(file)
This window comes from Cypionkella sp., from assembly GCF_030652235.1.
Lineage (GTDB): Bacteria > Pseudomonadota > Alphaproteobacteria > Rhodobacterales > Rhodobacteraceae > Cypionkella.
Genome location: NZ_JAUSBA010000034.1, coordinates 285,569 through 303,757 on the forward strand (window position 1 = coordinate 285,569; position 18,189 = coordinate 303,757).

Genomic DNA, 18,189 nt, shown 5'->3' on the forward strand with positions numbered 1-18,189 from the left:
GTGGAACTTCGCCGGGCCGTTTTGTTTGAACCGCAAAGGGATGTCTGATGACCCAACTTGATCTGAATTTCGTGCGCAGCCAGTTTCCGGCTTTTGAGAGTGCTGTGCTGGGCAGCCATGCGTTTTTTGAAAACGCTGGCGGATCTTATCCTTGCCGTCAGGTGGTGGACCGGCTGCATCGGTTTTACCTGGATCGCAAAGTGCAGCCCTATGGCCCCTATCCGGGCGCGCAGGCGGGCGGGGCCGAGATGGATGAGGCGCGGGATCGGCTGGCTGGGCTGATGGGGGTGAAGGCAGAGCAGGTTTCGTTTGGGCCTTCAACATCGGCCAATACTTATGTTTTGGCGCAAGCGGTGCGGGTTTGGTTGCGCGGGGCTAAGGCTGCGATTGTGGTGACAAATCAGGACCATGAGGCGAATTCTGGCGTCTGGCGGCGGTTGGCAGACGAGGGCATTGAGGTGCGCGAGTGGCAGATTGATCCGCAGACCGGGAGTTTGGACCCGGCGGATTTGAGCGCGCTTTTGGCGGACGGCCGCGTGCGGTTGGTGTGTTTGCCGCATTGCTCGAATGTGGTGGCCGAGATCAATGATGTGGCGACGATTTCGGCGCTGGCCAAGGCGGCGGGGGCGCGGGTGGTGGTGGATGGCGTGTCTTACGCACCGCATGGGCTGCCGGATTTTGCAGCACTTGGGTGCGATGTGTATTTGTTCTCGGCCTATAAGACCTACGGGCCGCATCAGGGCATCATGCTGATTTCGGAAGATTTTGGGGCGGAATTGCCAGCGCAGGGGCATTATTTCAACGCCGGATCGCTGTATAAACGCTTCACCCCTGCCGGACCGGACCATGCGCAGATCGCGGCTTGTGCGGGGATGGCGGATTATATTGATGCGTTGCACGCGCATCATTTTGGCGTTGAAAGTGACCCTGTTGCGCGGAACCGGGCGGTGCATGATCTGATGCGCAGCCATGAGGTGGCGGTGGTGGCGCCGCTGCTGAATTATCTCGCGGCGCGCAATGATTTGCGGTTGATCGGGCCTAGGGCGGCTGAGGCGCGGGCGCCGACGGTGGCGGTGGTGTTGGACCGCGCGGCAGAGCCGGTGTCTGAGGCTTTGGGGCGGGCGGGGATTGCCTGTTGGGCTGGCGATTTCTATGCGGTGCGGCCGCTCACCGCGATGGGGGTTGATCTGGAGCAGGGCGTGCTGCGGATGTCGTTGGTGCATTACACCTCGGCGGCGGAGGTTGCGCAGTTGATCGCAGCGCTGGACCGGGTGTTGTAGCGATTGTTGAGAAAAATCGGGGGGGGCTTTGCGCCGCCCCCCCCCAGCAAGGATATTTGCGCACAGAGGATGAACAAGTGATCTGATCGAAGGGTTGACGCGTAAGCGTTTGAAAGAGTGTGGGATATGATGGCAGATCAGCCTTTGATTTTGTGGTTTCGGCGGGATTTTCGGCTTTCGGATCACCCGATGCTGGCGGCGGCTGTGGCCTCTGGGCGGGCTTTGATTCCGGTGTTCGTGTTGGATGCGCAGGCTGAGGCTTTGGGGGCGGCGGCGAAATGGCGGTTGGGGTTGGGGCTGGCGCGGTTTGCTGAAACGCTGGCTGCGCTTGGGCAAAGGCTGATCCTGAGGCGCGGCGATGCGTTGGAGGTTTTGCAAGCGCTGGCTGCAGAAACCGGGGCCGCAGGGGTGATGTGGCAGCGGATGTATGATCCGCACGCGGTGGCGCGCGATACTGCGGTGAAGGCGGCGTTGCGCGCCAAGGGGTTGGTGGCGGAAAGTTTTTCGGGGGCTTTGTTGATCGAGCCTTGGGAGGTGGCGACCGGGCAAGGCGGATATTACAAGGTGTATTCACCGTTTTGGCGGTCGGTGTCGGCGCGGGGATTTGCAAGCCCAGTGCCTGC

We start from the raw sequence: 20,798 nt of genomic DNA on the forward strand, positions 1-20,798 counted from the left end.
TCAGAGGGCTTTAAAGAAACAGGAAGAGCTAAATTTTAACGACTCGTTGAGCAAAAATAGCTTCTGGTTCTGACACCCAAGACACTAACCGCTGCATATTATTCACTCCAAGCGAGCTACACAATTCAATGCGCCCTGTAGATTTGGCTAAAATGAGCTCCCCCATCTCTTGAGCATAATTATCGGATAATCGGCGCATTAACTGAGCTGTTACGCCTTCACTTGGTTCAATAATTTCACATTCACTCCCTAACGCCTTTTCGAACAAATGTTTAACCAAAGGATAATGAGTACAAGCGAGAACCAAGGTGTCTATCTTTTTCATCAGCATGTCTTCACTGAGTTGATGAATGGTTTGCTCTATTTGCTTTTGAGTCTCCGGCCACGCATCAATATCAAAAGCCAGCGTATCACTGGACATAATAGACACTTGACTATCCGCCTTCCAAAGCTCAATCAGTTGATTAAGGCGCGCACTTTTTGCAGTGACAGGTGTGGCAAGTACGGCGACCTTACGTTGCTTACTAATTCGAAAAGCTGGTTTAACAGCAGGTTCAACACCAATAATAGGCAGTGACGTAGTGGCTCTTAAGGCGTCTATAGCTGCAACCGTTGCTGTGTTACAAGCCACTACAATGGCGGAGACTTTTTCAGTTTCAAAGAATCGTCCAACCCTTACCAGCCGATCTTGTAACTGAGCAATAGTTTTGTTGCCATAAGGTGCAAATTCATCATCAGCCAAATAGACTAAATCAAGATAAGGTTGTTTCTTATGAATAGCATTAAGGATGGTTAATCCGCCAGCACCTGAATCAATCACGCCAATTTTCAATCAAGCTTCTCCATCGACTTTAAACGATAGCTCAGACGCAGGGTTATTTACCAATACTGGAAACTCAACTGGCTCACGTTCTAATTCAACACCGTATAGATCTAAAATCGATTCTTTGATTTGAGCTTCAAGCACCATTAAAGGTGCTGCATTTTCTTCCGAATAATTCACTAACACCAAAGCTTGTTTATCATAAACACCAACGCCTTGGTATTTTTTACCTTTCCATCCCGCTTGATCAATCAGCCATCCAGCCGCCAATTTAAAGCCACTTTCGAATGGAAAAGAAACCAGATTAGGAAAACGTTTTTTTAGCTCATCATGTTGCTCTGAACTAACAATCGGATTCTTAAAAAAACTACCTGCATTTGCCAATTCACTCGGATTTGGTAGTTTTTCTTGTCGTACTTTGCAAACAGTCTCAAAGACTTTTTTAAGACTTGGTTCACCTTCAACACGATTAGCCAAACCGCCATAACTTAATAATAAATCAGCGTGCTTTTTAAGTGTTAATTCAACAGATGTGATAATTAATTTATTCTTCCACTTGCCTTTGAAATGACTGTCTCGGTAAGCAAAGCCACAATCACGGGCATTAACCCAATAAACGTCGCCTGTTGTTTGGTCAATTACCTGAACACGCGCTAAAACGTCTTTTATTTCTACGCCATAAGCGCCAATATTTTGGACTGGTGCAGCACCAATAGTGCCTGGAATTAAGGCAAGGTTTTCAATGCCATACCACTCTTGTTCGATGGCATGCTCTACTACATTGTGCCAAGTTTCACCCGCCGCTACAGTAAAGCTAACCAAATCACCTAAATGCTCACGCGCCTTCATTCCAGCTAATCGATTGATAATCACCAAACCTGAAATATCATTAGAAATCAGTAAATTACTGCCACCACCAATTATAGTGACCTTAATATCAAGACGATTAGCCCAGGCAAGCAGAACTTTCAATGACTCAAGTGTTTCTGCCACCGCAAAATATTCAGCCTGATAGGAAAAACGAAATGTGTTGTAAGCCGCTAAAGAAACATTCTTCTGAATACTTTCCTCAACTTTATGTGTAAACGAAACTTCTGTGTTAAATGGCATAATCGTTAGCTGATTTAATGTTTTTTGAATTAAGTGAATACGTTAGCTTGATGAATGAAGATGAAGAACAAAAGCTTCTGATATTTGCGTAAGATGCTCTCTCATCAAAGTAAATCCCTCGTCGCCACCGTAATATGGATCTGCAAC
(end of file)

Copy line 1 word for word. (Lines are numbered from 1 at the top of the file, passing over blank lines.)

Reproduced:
This window comes from Cypionkella sp., from assembly GCF_030652235.1.